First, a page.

And then, days later, 15 youths were said to have fled Kerala to go to Dammaj, but the local media turned the news on its head and said that they had instead gone and joined ISIS. “I remember that news,” says Shihabuddin. “The police had always suspected us, now they claimed to have proof: we had brainwashed some people and made them join ISIS,” he says. Amani too rubbished this claim. “It is one thing to live life like a Salafi and another to go out and kill people who disagree with you. These people were not from our commune, I do not remember seeing them, and we had definitely not inspired them to such things,” he says. But nevertheless, the commune made for good news: women in Hijab, men with long beards and in general, a bunch of people who never spoke to the non-Muslims. “This image suited them, and they used my complaint to point out that even the members had said there were extremists living here,” says Amani. How was I to explain to them that we were too liberal for our ‘fellow’ Salafis and too hardcore for the outside world?” he says. To avoid the attention, most of the families that had come from Kannur left. Shihabuddin was frequently called to the police station for questioning, but said that he was neither manhandled nor spoken to in a harsh manner. “I would just go, repeat the same things again and again, and come back.”

A few months later, the truth emerged: the people had indeed gone to Dammaj, but returned after the area was attacked by Saudi Air Force in action against the Houthi rebels. “But by that time, the damage for us was already done. Our dream of making a full-fledged Islamic school was over: now, there is just a small madrasa for children and they attend regular schools otherwise. There are only nine families that remain now, and Dars and other religious meetings are rarely organised. In some ways, Shihabuddin says it has helped because the police last ‘spoke’ to him about six months ago. “They now know that we are few in numbers, and that there is little going on here. Our madrasa building doubles-up as a godown now, so you can imagine the rest.”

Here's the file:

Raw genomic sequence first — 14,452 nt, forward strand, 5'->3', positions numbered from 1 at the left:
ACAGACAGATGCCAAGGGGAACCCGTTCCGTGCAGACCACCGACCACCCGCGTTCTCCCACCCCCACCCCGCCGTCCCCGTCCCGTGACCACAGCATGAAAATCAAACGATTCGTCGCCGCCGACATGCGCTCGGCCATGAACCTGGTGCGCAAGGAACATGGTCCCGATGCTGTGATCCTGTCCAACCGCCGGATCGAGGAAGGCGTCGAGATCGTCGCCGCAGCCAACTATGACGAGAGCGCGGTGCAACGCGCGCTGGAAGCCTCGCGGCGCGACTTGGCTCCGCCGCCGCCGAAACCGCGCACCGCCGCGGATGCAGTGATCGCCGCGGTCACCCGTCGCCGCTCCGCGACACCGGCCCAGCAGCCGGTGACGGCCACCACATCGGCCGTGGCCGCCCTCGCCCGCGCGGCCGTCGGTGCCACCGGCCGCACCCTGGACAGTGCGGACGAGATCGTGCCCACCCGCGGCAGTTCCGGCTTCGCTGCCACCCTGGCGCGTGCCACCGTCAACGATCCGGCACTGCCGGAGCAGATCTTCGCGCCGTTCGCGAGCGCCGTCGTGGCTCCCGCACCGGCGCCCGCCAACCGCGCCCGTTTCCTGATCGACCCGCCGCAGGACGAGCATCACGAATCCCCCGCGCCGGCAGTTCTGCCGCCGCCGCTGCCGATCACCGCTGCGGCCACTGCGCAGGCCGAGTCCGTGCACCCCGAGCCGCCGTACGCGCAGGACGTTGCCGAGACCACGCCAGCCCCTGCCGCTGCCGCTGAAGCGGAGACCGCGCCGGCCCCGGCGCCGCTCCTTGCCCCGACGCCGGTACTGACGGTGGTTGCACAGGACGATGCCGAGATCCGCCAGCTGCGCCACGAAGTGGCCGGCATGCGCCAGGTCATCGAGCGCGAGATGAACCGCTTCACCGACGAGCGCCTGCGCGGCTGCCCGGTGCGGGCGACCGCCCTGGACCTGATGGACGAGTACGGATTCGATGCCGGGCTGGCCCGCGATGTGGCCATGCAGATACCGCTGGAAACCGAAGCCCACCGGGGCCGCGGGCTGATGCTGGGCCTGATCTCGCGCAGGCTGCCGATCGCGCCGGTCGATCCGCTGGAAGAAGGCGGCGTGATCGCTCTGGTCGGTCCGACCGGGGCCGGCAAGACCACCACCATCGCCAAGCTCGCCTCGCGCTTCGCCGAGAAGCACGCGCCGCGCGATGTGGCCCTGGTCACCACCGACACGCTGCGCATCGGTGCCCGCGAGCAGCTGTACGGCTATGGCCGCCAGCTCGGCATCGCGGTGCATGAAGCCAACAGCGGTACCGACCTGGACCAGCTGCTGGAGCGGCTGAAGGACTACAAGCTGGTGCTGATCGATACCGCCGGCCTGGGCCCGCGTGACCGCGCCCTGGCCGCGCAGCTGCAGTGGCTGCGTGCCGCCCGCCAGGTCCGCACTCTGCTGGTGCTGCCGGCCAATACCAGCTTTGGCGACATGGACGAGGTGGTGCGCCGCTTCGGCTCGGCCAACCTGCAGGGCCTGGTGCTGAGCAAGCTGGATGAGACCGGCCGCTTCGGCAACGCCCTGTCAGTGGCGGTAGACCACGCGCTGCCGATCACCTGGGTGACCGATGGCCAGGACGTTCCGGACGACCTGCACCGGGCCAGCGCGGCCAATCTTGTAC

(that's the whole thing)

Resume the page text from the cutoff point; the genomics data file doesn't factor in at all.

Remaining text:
Both Amani and Shihabuddin are firm in their beliefs, and like Shihabuddin, Amani too says that he does not allow his children to be vaccinated, but rather than sight religion as his inspiration, he says it is his “personal choice”. “In retrospect, maybe I should have not filed the complaint…but what if that had lead to something even worse? This is a loss of reputation in some ways and we might recover. The media did not do its job; it fed on paranoia and took things out of context,” he adds.

As the sun finally begins to cool down, the call for prayers blare out of their local mosque. Keeping in with Salafi values, Shihabuddin points out the simplicity of the mosque. “It is not flashy, it is a house where we recite our prayers. There is nothing to distract us,” he says.

But for the media and the police, the mere existence of this commune remains a focal point every time someone ‘joins ISIS’. “We cannot do much about that,” says Shihabuddin. “Countries like Saudi Arabia have issued various fatwas saying that ISIS is a terrorist organisation. Who are we to question that?” he says as we bid him goodbye.